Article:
The decision of seven major M&E contractors to break away from the 40-year-old JIB wage agreement was prompted by an ‘urgent need to modernise’ but has already led to angry clashes between workers and police. Building reports on a row that threatens to become the sector’s biggest industrial relations dispute in 15 years
In April, Carillion bought Eaga - a company with big plans to install PV panels on 30,000 homes - and rebranded it as Carillion Energy Services. Seven months later, government feed-in tariffs have been cut in half, and all 4,500 jobs are on the line. So was the £298m purchase a catastrophic error? Building reports
UK firms have known about the boom in Asia for some time, but now it’s become a region they simply cannot afford to ignore. Emily Wright reports on a part of the world that will spend $440bn a year on infrastructure
What could help specialist contractors out of the fix they’re in? Iain Withers applies a bit of elbow grease and works up a wishlist
Need a loan? Easy - just agree to put down a hefty whack of collateral, pay the exorbitant interest rates and meet the gobsmacking bank charges. Then sign here … (preferably in blood) … and watch your business grind to a halt. Building reports on the pacts construction SMEs are facing to get funding
With the party conference upon us, how do industry leaders really feel about the government’s economic policies? Sarah Richardson and Will Hurst unravel the data compiled in Building’s first CEO State of the Nation White Paper
Frozen salaries have got many looking to change jobs, according to this year’s contractor salary survey compiled by Hays Construction. So what’s the outlook for those who have forgotten what a pay rise is? Building peers into the distance for a glimmer of hope
Electrical contractors have ditched a 40-year-old wage agreement, pitching 6,000 workers against their bosses and creating a bitter battle between the industry’s two biggest trade bodies. Can anything be done to stop unrest spreading further? Iain Withers reports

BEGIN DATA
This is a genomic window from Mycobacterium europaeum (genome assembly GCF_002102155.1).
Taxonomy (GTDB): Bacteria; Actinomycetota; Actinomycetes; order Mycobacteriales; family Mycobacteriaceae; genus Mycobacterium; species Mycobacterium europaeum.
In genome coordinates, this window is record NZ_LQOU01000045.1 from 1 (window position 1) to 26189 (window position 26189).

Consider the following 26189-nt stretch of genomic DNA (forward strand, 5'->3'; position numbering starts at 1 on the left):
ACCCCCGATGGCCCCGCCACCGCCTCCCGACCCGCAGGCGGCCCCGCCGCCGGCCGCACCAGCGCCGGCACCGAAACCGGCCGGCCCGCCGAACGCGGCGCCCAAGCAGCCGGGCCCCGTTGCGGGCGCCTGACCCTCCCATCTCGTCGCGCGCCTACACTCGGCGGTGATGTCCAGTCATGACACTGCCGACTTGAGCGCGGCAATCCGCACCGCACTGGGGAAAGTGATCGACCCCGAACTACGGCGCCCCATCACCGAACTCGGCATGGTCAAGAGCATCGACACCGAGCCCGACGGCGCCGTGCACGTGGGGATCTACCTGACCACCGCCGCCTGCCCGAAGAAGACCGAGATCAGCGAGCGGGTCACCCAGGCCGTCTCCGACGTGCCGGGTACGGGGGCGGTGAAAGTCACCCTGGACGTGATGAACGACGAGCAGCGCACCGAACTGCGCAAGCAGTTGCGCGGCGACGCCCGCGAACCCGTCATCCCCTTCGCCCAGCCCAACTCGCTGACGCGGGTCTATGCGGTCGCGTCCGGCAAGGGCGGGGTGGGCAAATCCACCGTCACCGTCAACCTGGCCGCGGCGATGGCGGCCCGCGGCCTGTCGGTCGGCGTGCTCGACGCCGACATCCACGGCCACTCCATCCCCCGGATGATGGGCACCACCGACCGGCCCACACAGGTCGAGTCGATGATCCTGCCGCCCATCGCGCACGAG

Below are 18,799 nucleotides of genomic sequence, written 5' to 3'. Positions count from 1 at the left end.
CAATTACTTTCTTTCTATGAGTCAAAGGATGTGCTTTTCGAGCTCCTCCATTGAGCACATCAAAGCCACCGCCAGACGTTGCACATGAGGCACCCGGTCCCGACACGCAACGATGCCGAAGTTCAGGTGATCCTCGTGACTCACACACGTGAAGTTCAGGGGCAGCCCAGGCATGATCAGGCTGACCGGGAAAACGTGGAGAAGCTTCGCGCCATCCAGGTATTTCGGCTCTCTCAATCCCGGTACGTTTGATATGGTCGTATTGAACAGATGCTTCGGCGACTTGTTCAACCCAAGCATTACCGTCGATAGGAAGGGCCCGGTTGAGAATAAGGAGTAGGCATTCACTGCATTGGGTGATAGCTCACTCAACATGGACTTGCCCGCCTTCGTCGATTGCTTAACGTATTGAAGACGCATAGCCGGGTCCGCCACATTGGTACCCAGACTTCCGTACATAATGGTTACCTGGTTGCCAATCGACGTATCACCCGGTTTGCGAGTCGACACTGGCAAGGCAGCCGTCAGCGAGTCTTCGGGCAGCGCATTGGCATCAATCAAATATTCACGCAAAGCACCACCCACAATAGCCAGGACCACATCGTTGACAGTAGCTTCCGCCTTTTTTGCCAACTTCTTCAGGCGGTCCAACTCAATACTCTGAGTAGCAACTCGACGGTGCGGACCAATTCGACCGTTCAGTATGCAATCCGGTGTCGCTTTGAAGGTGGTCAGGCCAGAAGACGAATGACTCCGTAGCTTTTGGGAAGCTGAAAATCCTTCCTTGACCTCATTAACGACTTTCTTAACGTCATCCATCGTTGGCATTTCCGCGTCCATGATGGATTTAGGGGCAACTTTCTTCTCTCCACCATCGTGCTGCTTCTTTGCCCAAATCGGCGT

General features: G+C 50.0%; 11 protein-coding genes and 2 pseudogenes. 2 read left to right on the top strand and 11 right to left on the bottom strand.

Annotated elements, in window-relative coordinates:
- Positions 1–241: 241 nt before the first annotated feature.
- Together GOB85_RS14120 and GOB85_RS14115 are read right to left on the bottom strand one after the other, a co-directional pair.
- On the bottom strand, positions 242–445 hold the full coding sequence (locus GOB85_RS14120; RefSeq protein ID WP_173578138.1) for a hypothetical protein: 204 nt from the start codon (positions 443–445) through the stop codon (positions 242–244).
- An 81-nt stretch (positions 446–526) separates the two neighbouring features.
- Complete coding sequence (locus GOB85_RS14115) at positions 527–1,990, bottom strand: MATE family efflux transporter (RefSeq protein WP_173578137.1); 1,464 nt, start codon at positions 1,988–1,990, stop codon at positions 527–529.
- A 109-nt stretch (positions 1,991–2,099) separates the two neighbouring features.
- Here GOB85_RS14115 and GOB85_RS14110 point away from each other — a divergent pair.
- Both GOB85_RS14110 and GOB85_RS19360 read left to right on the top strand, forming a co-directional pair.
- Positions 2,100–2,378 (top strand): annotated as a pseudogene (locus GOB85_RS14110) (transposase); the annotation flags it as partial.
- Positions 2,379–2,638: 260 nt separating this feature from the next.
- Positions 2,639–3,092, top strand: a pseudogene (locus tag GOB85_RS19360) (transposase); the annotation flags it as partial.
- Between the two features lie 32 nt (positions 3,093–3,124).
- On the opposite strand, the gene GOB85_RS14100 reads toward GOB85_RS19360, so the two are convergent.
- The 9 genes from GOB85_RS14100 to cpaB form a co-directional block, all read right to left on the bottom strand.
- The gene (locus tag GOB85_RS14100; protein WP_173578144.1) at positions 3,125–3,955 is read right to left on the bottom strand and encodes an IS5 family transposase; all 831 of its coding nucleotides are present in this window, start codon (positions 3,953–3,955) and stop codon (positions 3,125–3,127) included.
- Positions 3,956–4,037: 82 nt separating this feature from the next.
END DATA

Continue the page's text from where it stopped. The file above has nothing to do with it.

It’s a tough claims market out there with insurers taking a strict approach to the policy wording. Contractors should think twice before they splash out to resolve a design defect
Big contractors are hungry and have moved into waters normally the preserve of SMEs. What’s more, they’ve got no plans to leave, even when the more prestigious projects come back. Clients are delighted, but small firms could see yet more of their work gobbled up
It’s tempting to cut when times get hard, but investment in training and developing new talent is vital to the industry’s future. Here’s how three major firms are offering tomorrow’s leaders the chance to learn the skills they’ll need
The coalition’s construction strategy was officially launched this week. How come SMEs are worried that life is about to become much more difficult? Building reports
Looking at recent trading updates you’d be forgiven for thinking that the industry was on the road to recovery. But there’s a few big hurdles to jump over yet, and this will take some time. Martin Hewes’ annual league tables of the UK’s top contractors and housebuilders show exactly how far we have to go and who’s getting ahead
Big contracts and small firms poses a quandary – but there is a model that shows how it can be done
The government and the construction industry. It’s been a long, love-hate affair but the new construction strategy is an offer to try to work things out
In the midst of war-torn Afghanistan dozens of construction projects continue unabated. Building reports on the unique challenges - and dangers - facing contractors at Camp Bastion in Helmand province
Building information modelling could be applied to save time and money on every government project within five years. But few people are using it and many don’t even know it exists. Here are seven key ways BIM will affect you and your work
We’re all more or less signed up to the government’s target of cutting 20% off costs in the next four years (or so we say). But how we do it is still the subject of fierce debate. Building asked three construction professionals what they would do
Government statistics suggest construction contracted 5% last quarter, but it’s hard to find anyone who believes that is true. Joey Gardiner argues the reality is actually more positive and presents alternative data to back up his case
What makes Canada possibly the most attractive country in the world for contractors right now? Perhaps it’s something to do with the billions of dollars it has to spend on construction. The trick is breaking into this highly lucrative market
Public sector clients are being forced to cut costs dramatically. So how exactly are they doing it? Here are the results of a survey by Constructionline, which reveals what the industry needs to be worried about - and where the opportunities can be found
In the weeks following fukushima, the UK nuclear industry is already under review. what does this mean for the future of £50bn new build plan?
Desperate times call for desperate measures, and in some cases result in suicidal tendencies. As underbidding spirals further out of control, we look at how widespread the practice has become and what – if anything – can be done about it.